Then the text books introduce the equivalence principle

The equivalence principle was an "enabling" principle, wherein Einstein's happiest moment was when he realised the falling man was not subject to a force. However he said this in 1916:

"This is by no means true for all gravitational fields, but only for those of quite special form. It is, for instance, impossible to choose a body of reference such that, as judged from it, the gravitational field of the earth (in its entirety) vanishes".

That's because the equivalence principle applies to an infinitesimal region only. So it doesn't apply to the room you're in. Being in a real (="quite special") gravitational field is like accelerating through space, but it isn't exactly the same.

and use it, involving, if I understand it correctly, purely the time direction, to illustrate the deflection by the Sun of say, a photon from a distant object

Light curves because the speed of light varies with position. Search the Einstein digital papers for Einstein saying that. Also see Shapiro's 4th test of General Relativity: "the speed of a light wave depends on the strength of the gravitational potential along its path". You can liken this variable coordinate speed of light to a "tilt" in your time dimension, or "spacetime tilt", see this article for a mention of tilted light cones. But as far as I know the spatial element to the Shapiro delay contributes only a tenth of the total. As far as I know light is deflected twice as much as matter because of the wave nature of matter.

and they state that, without also allowing for the curvature of space near a massive object, we will measure only half of the actual deflection observed.

Can you give me a reference? It might be an idea if you asked a dedicated question on this.

So can I take it that my naive idea of a "time" as simply a linear "direction" is actually equivalent to a volume of space, as the deflection of a photon through time is 1/2 of it's actual total deflection?

I'm sorry, but what you're saying doesn't sound right.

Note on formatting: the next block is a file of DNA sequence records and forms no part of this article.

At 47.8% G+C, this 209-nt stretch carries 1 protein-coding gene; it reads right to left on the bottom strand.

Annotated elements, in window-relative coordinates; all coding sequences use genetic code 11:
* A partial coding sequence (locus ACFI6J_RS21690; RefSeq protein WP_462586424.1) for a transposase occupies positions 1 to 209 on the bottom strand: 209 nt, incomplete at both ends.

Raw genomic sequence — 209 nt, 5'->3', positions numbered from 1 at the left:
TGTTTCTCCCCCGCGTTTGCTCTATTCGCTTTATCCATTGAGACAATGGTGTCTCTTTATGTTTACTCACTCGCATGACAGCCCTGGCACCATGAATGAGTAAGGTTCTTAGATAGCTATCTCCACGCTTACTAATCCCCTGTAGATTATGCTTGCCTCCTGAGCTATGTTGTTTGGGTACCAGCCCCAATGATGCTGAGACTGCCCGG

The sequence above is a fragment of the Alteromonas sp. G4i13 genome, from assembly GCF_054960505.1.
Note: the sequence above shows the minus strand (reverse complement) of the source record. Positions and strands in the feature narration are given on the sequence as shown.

If my assumption is incorrect, could somebody explain more regarding the subtleties involved in the physical intuition behind 4-D spacetime.

4D spacetime is a mathematical model for motion through space over time, starting with the motion of light. IMHO it's easier than you think.

• Thank you very much, I have pretty been put on what I think is the right track by asking this question, naive as it was. maybe I am wrong, or too pragmatic, but in learning GR I would in future treat it like electrical ectrical engineers treat complex numbers, i.e. start with real numbers, go through the iffy non intuitive bits and then deal with the results, experimental real numbered answers that are testable. – user81619 May 19 '15 at 21:17
• My pleasure Jazz. Learning this stuff can be tricky, because there's a lot of popscience and myths out there, and maybe even some issues with some textbooks. My advice is to read as much original material as you can, and ask plenty of questions. – John Duffield May 19 '15 at 21:37

Your understanding of time is roughly correct - it is another direction, "orthogonal" to our usual 3 space directions. But keep in mind that you can think of it purely mathematically as well. The position of an object as a function of time can be written as $x(t)$, $y(t)$, and $z(t)$, but why not write that exact same thing in four dimensions? $$(t,x,y,z)$$ Having both an intuitive understanding as well as a formal understanding is important.

The connection to volume is not right, however. It's not "adding time as a forth dimension" which predicts the deflection of light rays from the Sun. Understanding spacetime as a single 4-dimension entity is Special Relativity, but the bending of light comes from General Relativity. Mass "bends" spacetime, and changes distances which objects travel. Essentially, in flat space we have the Pythagorean theorem (with the negative sign for time): $$ds^2=-dt^2+dx^2+dy^2+dz^2$$ But in curved space we have a metric which modifies the Pythagorean theorem, giving us a more general metric (pick any metric in your text for examples). It is the bending of spacetime ("Changing of the Pythagorean theorem") which causes the deflection, not any intuitive understanding of the time direction.

• thank you, I would upvote but no reputation currently. – user81619 May 19 '15 at 14:18